Study finds hula can ‘significantly’ reduce risk for heart disease
HONOLULU, Hawaii (HawaiiNewsNow) - Hula is good for your heart. Literally.
Results of a five-year study with more than 260 Native Hawaiian participants found that hula “significantly” reduced a patient’s risk for heart disease.
On average, those in the study saw their systolic blood pressure go down by 17 points.
The results of the study were released at the American Heart Association national meeting.
As part of the study, participants underwent hypertension education and attended one-hour group hula classes twice a week for three months.
Keaweʻaimoku Kaholokula, principal investigator for the study and chair of the UH medical school’s Department of Native Hawaiian Health, said researchers have found that Native Hawaiians want group-based and culturally relevant lifestyle interventions that resonate with their cultural values.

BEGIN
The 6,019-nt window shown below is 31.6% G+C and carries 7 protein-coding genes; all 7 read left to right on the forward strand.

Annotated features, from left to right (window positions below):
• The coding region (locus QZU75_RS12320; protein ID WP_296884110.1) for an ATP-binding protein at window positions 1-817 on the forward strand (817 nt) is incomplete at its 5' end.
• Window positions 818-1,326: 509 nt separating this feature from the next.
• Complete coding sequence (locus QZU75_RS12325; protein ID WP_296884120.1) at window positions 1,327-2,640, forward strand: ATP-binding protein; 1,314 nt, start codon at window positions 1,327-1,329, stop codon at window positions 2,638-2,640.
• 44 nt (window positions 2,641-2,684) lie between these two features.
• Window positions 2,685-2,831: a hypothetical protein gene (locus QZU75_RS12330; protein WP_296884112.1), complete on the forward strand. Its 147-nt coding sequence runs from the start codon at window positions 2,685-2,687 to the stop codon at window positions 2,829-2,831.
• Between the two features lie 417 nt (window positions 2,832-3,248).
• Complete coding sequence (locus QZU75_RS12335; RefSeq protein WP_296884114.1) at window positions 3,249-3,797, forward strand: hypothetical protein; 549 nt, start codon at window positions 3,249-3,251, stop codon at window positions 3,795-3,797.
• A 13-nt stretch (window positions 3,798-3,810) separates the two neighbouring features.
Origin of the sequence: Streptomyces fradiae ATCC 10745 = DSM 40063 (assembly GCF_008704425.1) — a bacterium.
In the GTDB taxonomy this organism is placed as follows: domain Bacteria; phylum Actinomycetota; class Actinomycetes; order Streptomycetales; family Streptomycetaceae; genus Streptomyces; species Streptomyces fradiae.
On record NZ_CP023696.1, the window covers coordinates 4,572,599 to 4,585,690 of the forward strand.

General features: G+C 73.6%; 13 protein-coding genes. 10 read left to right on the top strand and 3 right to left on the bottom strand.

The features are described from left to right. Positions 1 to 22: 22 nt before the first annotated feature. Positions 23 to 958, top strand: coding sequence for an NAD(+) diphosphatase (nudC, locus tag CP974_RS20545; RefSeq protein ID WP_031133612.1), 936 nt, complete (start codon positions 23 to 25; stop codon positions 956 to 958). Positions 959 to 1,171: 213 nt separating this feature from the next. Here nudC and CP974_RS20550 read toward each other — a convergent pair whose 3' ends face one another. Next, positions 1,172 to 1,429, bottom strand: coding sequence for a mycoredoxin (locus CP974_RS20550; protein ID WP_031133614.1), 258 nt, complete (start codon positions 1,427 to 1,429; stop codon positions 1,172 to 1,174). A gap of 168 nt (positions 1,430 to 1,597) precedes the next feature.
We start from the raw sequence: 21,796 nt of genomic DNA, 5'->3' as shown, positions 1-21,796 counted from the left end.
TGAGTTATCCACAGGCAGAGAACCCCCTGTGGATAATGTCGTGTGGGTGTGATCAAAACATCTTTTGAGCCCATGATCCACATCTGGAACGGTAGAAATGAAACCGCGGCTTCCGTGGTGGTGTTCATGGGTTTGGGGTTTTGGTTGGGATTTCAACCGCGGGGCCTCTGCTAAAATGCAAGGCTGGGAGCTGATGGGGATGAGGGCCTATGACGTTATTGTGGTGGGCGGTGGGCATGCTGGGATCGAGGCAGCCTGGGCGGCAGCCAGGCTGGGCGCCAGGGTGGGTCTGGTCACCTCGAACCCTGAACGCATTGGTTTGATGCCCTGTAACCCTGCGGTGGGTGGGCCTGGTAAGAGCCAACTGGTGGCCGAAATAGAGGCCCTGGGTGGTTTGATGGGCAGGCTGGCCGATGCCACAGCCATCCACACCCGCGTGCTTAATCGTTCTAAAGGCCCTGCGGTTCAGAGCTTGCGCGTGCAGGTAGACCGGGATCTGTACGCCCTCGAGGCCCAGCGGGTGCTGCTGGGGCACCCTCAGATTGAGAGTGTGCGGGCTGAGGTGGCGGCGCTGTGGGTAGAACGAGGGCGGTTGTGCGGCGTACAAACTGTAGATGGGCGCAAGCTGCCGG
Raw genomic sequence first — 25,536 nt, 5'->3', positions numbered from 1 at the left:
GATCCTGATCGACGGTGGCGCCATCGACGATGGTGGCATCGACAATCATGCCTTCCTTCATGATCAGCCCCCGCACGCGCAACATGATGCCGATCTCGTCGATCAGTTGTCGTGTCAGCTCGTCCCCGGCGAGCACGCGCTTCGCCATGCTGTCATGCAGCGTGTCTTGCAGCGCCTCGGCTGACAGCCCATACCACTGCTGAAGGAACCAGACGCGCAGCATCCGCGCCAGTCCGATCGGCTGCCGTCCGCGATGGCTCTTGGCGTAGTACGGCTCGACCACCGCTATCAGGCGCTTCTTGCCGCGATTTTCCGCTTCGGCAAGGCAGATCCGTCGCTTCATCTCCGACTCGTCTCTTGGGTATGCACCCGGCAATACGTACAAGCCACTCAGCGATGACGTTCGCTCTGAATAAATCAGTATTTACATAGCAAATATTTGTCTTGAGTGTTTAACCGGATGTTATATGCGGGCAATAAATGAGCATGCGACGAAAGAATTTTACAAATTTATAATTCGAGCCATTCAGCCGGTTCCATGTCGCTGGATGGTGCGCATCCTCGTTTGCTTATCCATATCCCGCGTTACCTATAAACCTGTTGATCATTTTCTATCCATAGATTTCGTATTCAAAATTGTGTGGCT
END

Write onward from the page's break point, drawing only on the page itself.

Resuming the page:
“Hula is fun, it’s something you can do at an older age as well as a young age,” said Kaholokula, in a news release.
“It can be adjusted, modified for people with different physical capacity. You can do the Merrie Monarch competition duck walks for younger people and you can do the slower, gentle side-to-side (motion) for older folks; so I think it’s a type of physical activity that makes sense, that we can really use for health promotion.”
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